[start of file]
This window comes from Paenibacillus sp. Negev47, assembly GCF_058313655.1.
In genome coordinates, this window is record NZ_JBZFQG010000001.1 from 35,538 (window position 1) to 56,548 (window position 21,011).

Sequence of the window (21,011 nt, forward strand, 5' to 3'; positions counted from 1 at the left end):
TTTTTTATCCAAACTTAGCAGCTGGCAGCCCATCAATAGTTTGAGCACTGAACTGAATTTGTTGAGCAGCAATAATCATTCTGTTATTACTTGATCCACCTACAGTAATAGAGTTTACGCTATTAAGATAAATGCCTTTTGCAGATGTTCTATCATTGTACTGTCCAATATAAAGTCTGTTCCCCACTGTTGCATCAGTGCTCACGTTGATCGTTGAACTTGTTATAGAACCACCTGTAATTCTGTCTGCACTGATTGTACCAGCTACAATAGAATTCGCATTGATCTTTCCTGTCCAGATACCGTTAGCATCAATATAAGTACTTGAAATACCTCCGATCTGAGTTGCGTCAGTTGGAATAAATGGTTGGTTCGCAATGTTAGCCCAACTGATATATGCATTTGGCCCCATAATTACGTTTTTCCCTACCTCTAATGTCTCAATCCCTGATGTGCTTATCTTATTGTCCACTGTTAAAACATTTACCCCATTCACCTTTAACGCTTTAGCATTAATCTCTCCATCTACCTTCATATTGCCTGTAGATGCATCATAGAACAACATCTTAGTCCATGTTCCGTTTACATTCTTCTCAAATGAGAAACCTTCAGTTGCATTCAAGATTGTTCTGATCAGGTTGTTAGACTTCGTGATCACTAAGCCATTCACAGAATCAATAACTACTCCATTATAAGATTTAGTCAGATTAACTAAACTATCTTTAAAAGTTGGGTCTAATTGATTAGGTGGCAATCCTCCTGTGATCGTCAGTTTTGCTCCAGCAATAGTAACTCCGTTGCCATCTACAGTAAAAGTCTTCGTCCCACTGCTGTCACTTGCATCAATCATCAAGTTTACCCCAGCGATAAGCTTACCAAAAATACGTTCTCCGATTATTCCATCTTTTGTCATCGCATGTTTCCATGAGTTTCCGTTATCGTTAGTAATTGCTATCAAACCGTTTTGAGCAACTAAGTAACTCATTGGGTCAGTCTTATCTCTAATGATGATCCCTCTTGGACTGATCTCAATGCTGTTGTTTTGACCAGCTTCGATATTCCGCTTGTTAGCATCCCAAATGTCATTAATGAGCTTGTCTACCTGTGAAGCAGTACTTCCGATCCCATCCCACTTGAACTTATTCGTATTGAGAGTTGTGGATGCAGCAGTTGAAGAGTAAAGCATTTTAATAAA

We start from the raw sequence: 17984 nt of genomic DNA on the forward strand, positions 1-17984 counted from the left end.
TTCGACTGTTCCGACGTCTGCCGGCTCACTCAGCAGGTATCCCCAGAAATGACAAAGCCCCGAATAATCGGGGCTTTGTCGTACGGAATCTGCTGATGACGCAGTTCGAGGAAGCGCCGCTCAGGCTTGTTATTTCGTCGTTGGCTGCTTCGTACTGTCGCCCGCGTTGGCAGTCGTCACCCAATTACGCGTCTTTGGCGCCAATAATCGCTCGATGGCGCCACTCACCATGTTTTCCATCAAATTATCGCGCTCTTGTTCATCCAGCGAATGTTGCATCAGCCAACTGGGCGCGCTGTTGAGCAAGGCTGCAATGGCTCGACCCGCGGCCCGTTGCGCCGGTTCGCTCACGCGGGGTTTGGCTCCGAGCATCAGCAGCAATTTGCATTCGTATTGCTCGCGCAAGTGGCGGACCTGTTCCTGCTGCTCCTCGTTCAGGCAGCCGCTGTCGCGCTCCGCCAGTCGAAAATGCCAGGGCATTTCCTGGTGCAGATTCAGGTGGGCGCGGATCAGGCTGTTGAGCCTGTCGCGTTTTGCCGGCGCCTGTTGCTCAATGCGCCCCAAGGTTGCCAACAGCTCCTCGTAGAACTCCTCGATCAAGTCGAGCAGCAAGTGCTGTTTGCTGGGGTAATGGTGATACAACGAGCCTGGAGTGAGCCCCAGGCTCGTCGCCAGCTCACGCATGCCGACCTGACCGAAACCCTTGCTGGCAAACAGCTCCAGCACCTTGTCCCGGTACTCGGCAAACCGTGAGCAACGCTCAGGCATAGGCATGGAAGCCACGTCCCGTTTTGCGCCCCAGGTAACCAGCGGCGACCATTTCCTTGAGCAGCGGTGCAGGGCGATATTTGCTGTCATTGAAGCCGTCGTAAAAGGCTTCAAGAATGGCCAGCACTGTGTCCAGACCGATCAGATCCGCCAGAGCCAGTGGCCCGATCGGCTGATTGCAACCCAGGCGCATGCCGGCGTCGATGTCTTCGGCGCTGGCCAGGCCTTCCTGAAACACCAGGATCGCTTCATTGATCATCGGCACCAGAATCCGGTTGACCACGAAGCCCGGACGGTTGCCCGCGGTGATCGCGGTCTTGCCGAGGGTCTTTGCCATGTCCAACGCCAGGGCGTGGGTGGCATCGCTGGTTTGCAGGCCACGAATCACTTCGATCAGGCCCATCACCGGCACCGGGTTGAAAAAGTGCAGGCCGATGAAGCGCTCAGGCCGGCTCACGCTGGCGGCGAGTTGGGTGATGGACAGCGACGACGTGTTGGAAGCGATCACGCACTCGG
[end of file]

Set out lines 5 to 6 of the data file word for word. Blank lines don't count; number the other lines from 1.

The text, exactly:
We start from the raw sequence: 17984 nt of genomic DNA on the forward strand, positions 1-17984 counted from the left end.
TTCGACTGTTCCGACGTCTGCCGGCTCACTCAGCAGGTATCCCCAGAAATGACAAAGCCCCGAATAATCGGGGCTTTGTCGTACGGAATCTGCTGATGACGCAGTTCGAGGAAGCGCCGCTCAGGCTTGTTATTTCGTCGTTGGCTGCTTCGTACTGTCGCCCGCGTTGGCAGTCGTCACCCAATTACGCGTCTTTGGCGCCAATAATCGCTCGATGGCGCCACTCACCATGTTTTCCATCAAATTATCGCGCTCTTGTTCATCCAGCGAATGTTGCATCAGCCAACTGGGCGCGCTGTTGAGCAAGGCTGCAATGGCTCGACCCGCGGCCCGTTGCGCCGGTTCGCTCACGCGGGGTTTGGCTCCGAGCATCAGCAGCAATTTGCATTCGTATTGCTCGCGCAAGTGGCGGACCTGTTCCTGCTGCTCCTCGTTCAGGCAGCCGCTGTCGCGCTCCGCCAGTCGAAAATGCCAGGGCATTTCCTGGTGCAGATTCAGGTGGGCGCGGATCAGGCTGTTGAGCCTGTCGCGTTTTGCCGGCGCCTGTTGCTCAATGCGCCCCAAGGTTGCCAACAGCTCCTCGTAGAACTCCTCGATCAAGTCGAGCAGCAAGTGCTGTTTGCTGGGGTAATGGTGATACAACGAGCCTGGAGTGAGCCCCAGGCTCGTCGCCAGCTCACGCATGCCGACCTGACCGAAACCCTTGCTGGCAAACAGCTCCAGCACCTTGTCCCGGTACTCGGCAAACCGTGAGCAACGCTCAGGCATAGGCATGGAAGCCACGTCCCGTTTTGCGCCCCAGGTAACCAGCGGCGACCATTTCCTTGAGCAGCGGTGCAGGGCGATATTTGCTGTCATTGAAGCCGTCGTAAAAGGCTTCAAGAATGGCCAGCACTGTGTCCAGACCGATCAGATCCGCCAGAGCCAGTGGCCCGATCGGCTGATTGCAACCCAGGCGCATGCCGGCGTCGATGTCTTCGGCGCTGGCCAGGCCTTCCTGAAACACCAGGATCGCTTCATTGATCATCGGCACCAGAATCCGGTTGACCACGAAGCCCGGACGGTTGCCCGCGGTGATCGCGGTCTTGCCGAGGGTCTTTGCCATGTCCAACGCCAGGGCGTGGGTGGCATCGCTGGTTTGCAGGCCACGAATCACTTCGATCAGGCCCATCACCGGCACCGGGTTGAAAAAGTGCAGGCCGATGAAGCGCTCAGGCCGGCTCACGCTGGCGGCGAGTTGGGTGATGGACAGCGACGACGTGTTGGAAGCGATCACGCACTCGG